Checkpoint Champion is a cool new driving game that rewards careful, skilful driving. Taking control of cute SD versions of well-known cars the player weaves their way to greatness. Checkpoint Champion is a great fit for mobile gaming. Using a simple control system, the player must weave their way through very short ten second challenges. These involve driving into checkpoints before time runs out. Each challenge features plenty of fiendish challenges like hairpin turns; handbrake turns, obstacles that need to be avoided and plain tough driving. Checkpoint Champion rewards precision and it is very satisfying to get a level right. --Allan Curtis

And have you met GEOFF? You should really meet GEOFF. GEOFF is going to change the way you think about video games. Come to AppSpy to find out why.

Finally, this week Pocket Gamer got you free currency in Midnight Star and free critters in Pokemon, picked the best iOS and Android games of January, and handed out its first 10/10 of 2015. What was the lucky game? You’ll just have to click here, won’t you?

Radiation Island Review

+ Universal App - Designed for iPhone and iPad
By Nadia Oxford on February 3rd, 2015
Our rating: starstarstarstarblankstar :: LIFE SUCKS
Though a little rough around the edges in parts, Radiation Island is an impressively huge survival/crafting game that offers tons to do.
Read The Full Review »

Radiation Island - Tips, Tricks, and Strategies to Get You Started and Keep You Alive

Posted by Rob Rich on February 3rd, 2015

Attention all survivors:
Curious to know how much fun we had trying to hunt habits and avoid zombies? Check out our Radiation Island review!

Radiation Island is a survival game, and as such will have two main categories that its players will naturally fall into: those who think it’s too difficult, and those who think it’s too easy. If you belong to the former, we’ve got some handy tips that should make your first few nights a fair bit easier to handle.

The Basics


  • Grab whatever you can - You’re going to need supplies in order to craft tools and weapons, so make sure you grab everything you see laying on the ground when you’re starting out. This will come in handy very quickly.

  • Punch trees - It’s a silly tradition, really, but it’s just as useful here. If you find yourself low on resources and in need of twigs, you can gather them easily by just attacking a tree with nothing equipped.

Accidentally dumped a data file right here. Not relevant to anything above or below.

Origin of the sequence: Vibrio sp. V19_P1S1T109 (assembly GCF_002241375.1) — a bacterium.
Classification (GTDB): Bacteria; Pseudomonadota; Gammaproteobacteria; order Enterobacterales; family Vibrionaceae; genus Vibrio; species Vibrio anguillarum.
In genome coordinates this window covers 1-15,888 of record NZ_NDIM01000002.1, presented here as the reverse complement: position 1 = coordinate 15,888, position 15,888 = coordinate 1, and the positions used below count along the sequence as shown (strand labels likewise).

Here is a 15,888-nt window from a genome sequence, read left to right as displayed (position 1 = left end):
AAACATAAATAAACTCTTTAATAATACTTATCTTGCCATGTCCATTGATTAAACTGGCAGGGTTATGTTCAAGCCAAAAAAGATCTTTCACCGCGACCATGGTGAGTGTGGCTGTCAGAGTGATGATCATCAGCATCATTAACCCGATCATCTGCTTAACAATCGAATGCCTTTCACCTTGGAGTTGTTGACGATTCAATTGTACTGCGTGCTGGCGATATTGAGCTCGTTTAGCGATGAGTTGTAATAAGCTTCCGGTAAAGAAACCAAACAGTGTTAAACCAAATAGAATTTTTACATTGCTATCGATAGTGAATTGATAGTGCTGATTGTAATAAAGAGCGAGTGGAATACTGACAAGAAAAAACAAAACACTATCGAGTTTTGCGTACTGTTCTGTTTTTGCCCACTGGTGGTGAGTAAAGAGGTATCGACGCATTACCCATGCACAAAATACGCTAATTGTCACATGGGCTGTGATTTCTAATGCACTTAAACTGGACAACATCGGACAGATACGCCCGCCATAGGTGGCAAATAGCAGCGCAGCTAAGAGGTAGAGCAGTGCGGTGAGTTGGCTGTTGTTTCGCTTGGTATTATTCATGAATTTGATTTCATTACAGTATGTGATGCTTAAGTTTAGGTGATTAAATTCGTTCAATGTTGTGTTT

• Gather from bushes when you can - Large bushes can also be harvested for useful materials. Later on you’ll probably want to use a machete to make things easier but when you’re just starting out bare hands will work just fine. The materials you gather from these bushes will be necessary to craft medicine, bandages, and so on, so don’t ignore them!

  • Keep a stack of food on you at all times - You’ll start to get hungry pretty fast, and if you don’t have any food handy you’ll begin to starve in short order. You can find coconuts and pineapples scattered around the beach most of the time, so definitely keep as many on hand as you can.

  • Respect the item stacks - Items like food and resources can stack pretty high, so don’t worry about collecting a lot of them. Tools and weapons, on the other hand, do not stack. Keep this in mind when you go out scavenging because inventory space is extremely limited.

  • Craft tools as soon as you can - You’ll want at least one axe and one pick so that you can harvest more wood and stone more reliably than hoping you find some laying around. As a bonus, the axe can help you fend off wolves and other hostiles - it’s better than using your bare hands, at least.

  • Also make sure to craft a boomerang - It’s a silly little weapon, but it’s simple to craft and is also an important item for the beginning of your game. One hit from the boomerang should kill a rabbit (meat!), and it can be used to weaken a wolf at a distance before it closes in and you’ll have to fight it up close.

  • Explore, explore, explore - Keep venturing out to try and find structures to ransack. More often then not you’ll stumble upon items that will aid in crafting more advanced items, or even find better equipment.

  • Establish a home base - Find someplace, preferably a building of some kind as it’s less exposed, and use it as your base of operations. It might take some time to craft things like storage boxes and a bed (assuming one or both aren’t already present), but having a place to come back to when it gets dark and being able to dump all your stuff in a central location is incredibly handy.